St George's Church, Worcester

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St George's Church
Coordinates: 52°11′41″N 2°13′10″W / 52.1947°N 2.2195°W / 52.1947; -2.2195
OS grid reference SO8509155182
Location Worcester
Country United Kingdom
Denomination Roman Catholic
Website StGeorgesRC-Worcester.org.uk
History
Founded 1829 (1829)
Founder(s) Society of Jesus
Dedication Saint George
Architecture
Status Active
Functional status Church
Heritage designation Grade II* listed
Designated 22 May 1954
Architect(s) Henry Rowe
Administration
Deanery Worcester[1]
Archdiocese Birmingham
Province Birmingham
Clergy
Archbishop Most Rev. Bernard Longley
Priest(s) Fr. Brian McGinley
Deacon(s) Fr. Reginald Lewis

St George's Church is a Roman Catholic Parish church in Worcester. It was founded in 1829 and was administered by the Society of Jesus until 1990 when it was handed over to the Archdiocese of Birmingham. It is in the Baroque style, is a Grade II* listed building and was where Edward Elgar was organist from 1885.[2]

History[edit]

Raphael's Transfiguration, a copy hangs behind the altar

There was another, earlier, church built on the same site in 1729, but little is known about it. From 1623, for their own administrative purposes the Jesuits divided the country into 'residences' and St George's church was named after the 'residence' that covered Warwickshire and Worcestershire, St George's.[3]

The church was opened on 16 July 1829 by, the Vicar Apostolic of the Midland District, Bishop Thomas Walsh and was designed by Henry Rowe.[3]

Later that century, in 1880 the church was extended and the facade was heightened seven years later, to the designs of S. J. Nicoll,[3] who also designed the interior of the Jesuit staffed Church of Saint Francis Xavier in Liverpool.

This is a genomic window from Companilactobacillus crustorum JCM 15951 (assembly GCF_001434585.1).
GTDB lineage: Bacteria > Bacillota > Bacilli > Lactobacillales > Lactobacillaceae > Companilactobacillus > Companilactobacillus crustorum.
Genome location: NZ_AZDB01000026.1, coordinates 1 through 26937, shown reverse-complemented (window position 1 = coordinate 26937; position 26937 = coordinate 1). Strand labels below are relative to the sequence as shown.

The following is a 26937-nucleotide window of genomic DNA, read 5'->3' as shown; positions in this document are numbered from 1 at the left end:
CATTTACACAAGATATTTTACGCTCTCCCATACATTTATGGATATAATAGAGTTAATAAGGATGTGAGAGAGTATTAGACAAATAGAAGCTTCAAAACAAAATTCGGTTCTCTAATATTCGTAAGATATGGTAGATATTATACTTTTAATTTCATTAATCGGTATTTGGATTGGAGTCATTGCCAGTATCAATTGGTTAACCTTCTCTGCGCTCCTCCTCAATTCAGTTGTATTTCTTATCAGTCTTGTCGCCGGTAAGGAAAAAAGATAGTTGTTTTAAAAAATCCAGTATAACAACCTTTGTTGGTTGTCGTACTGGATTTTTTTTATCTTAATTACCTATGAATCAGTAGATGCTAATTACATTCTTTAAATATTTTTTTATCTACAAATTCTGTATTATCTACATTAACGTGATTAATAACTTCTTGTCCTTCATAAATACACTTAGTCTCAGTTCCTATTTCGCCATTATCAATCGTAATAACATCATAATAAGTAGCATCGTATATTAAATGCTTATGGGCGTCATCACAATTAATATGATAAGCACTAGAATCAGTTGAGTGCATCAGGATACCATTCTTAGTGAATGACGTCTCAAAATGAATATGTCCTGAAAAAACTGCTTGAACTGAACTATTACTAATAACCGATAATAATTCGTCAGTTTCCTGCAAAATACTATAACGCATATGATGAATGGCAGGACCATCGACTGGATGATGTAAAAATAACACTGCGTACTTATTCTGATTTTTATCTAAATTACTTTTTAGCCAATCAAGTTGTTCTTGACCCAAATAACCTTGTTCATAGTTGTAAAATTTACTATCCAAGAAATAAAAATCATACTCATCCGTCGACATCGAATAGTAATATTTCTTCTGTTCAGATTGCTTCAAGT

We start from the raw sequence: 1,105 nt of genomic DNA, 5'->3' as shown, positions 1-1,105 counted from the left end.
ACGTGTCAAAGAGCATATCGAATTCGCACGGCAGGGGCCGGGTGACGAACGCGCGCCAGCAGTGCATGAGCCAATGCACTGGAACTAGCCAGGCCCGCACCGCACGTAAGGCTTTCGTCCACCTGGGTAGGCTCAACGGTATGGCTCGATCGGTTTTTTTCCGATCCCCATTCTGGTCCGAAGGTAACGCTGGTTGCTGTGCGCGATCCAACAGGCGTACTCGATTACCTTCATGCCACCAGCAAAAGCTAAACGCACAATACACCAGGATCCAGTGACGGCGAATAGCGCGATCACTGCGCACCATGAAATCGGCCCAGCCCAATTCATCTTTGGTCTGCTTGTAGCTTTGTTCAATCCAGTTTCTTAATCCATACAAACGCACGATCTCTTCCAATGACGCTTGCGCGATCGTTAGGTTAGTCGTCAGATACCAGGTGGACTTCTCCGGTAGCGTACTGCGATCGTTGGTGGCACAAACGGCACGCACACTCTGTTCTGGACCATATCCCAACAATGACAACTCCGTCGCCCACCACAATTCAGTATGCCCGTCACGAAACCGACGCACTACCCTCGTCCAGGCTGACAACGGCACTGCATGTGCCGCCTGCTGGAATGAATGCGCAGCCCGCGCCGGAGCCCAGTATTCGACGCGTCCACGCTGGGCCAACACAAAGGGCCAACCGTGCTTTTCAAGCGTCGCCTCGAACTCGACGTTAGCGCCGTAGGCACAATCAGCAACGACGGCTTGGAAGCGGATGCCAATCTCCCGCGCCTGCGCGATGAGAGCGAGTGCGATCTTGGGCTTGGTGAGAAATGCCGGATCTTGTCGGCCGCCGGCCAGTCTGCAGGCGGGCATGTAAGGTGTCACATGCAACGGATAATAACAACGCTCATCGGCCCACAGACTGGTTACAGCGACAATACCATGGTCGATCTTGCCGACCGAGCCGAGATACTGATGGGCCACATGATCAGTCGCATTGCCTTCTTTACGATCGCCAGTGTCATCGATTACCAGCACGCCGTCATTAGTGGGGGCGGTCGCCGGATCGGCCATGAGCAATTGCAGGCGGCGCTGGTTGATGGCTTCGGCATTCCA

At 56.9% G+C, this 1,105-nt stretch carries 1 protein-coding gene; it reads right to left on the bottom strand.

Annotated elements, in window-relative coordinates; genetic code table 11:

Behind the altar is a large-scale copy of Raphael's Transfiguration. The original is significant to the city of Worcester because it was commissioned by Cardinal Giulio de' Medici in 1517. Cardinal Medici went on become the titular Bishop of Worcester from 1520 to 1522 and was elected as Pope Clement VII in 1523. The copy was presented to the church in 1837 by John Talbot, 16th Earl of Shrewsbury.

Organ[edit]

The organ was installed in 1885, the same year that the English composer Edward Elgar became the church organist. He succeeded his father at the age of 27, being assistant organist from the age of 15. He was organist at the church for four further years. The organ was rebuilt in 1970 by Nicholson & Co (Worcester) Ltd, and the stops that were from the old organ were marked 'E' to indicate what Elgar used when he played it.[3]

Parish[edit]

Notice board

The church itself has 5 Masses for Sundays, 6pm on Saturday evening, 9:30am, 11:00am on Sunday morning, a Polish Mass at 12:30pm and a Sunday evening Mass at 7pm. Furthermore, there are weekday Masses at 12 noon, Monday to Saturday.[4]

The parish also has a relationship with the nearby St George's Catholic Primary School which states on its website that 'We are proud of our links to St George's Catholic Church, Worcester, where Elgar was an organist for many years.'[5]

See also[edit]

References[edit]

  1. ^ Deaneries from Archdiocese of Birmingham retrieved 13 August 2013
  2. ^ British listed buildings retrieved 10 August 2013
  3. ^ a b c d Our history from StGeorgesRC-Worcester.org.uk retrieved 11 August 2013
  4. ^ Parish Directory from Archdiocese of Birmingham retrieved 13 August 2013
  5. ^ About Us from St George's Catholic Primary School retrieved 13 August 2013

External links[edit]